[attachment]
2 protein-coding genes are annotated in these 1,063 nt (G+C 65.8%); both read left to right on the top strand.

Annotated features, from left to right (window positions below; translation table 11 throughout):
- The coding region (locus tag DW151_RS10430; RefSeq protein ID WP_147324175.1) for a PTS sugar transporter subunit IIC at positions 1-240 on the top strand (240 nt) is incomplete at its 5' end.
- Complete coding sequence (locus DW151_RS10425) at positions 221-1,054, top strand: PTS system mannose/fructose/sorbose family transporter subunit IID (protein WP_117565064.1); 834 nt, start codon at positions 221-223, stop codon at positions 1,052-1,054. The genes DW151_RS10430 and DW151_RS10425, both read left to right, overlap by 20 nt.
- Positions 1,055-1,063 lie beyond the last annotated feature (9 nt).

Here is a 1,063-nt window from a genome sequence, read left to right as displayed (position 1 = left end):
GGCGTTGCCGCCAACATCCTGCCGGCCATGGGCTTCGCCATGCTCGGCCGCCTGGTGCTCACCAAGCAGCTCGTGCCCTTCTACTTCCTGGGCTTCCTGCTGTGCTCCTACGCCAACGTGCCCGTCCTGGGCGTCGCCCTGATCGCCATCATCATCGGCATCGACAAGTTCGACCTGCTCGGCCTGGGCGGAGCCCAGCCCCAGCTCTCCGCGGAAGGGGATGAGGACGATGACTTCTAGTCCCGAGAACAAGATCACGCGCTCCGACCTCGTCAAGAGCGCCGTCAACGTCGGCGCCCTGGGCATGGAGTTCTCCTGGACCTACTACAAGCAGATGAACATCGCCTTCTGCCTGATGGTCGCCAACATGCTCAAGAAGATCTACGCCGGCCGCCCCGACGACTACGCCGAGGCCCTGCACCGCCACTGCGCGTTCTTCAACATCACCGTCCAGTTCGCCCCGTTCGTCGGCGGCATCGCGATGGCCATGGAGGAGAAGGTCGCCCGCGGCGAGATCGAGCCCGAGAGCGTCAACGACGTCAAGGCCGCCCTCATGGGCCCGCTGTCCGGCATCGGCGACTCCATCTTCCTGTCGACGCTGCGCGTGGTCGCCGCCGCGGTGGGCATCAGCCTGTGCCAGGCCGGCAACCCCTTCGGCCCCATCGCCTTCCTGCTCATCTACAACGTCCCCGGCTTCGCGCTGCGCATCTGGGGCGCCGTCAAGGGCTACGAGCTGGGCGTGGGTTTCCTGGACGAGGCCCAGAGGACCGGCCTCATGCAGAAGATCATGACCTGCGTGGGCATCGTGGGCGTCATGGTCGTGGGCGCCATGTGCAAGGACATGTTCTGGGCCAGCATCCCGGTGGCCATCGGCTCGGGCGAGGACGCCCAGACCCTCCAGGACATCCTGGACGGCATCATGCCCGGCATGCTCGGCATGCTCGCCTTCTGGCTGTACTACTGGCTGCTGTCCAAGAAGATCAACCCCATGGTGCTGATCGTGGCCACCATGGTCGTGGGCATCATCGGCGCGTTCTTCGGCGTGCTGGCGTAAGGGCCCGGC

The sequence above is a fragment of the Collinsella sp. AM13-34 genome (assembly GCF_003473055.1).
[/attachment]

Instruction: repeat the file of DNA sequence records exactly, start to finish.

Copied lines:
2 protein-coding genes are annotated in these 1,063 nt (G+C 65.8%); both read left to right on the top strand.

Annotated features, from left to right (window positions below; translation table 11 throughout):
- The coding region (locus tag DW151_RS10430; RefSeq protein ID WP_147324175.1) for a PTS sugar transporter subunit IIC at positions 1-240 on the top strand (240 nt) is incomplete at its 5' end.
- Complete coding sequence (locus DW151_RS10425) at positions 221-1,054, top strand: PTS system mannose/fructose/sorbose family transporter subunit IID (protein WP_117565064.1); 834 nt, start codon at positions 221-223, stop codon at positions 1,052-1,054. The genes DW151_RS10430 and DW151_RS10425, both read left to right, overlap by 20 nt.
- Positions 1,055-1,063 lie beyond the last annotated feature (9 nt).

Here is a 1,063-nt window from a genome sequence, read left to right as displayed (position 1 = left end):
GGCGTTGCCGCCAACATCCTGCCGGCCATGGGCTTCGCCATGCTCGGCCGCCTGGTGCTCACCAAGCAGCTCGTGCCCTTCTACTTCCTGGGCTTCCTGCTGTGCTCCTACGCCAACGTGCCCGTCCTGGGCGTCGCCCTGATCGCCATCATCATCGGCATCGACAAGTTCGACCTGCTCGGCCTGGGCGGAGCCCAGCCCCAGCTCTCCGCGGAAGGGGATGAGGACGATGACTTCTAGTCCCGAGAACAAGATCACGCGCTCCGACCTCGTCAAGAGCGCCGTCAACGTCGGCGCCCTGGGCATGGAGTTCTCCTGGACCTACTACAAGCAGATGAACATCGCCTTCTGCCTGATGGTCGCCAACATGCTCAAGAAGATCTACGCCGGCCGCCCCGACGACTACGCCGAGGCCCTGCACCGCCACTGCGCGTTCTTCAACATCACCGTCCAGTTCGCCCCGTTCGTCGGCGGCATCGCGATGGCCATGGAGGAGAAGGTCGCCCGCGGCGAGATCGAGCCCGAGAGCGTCAACGACGTCAAGGCCGCCCTCATGGGCCCGCTGTCCGGCATCGGCGACTCCATCTTCCTGTCGACGCTGCGCGTGGTCGCCGCCGCGGTGGGCATCAGCCTGTGCCAGGCCGGCAACCCCTTCGGCCCCATCGCCTTCCTGCTCATCTACAACGTCCCCGGCTTCGCGCTGCGCATCTGGGGCGCCGTCAAGGGCTACGAGCTGGGCGTGGGTTTCCTGGACGAGGCCCAGAGGACCGGCCTCATGCAGAAGATCATGACCTGCGTGGGCATCGTGGGCGTCATGGTCGTGGGCGCCATGTGCAAGGACATGTTCTGGGCCAGCATCCCGGTGGCCATCGGCTCGGGCGAGGACGCCCAGACCCTCCAGGACATCCTGGACGGCATCATGCCCGGCATGCTCGGCATGCTCGCCTTCTGGCTGTACTACTGGCTGCTGTCCAAGAAGATCAACCCCATGGTGCTGATCGTGGCCACCATGGTCGTGGGCATCATCGGCGCGTTCTTCGGCGTGCTGGCGTAAGGGCCCGGC

The sequence above is a fragment of the Collinsella sp. AM13-34 genome (assembly GCF_003473055.1).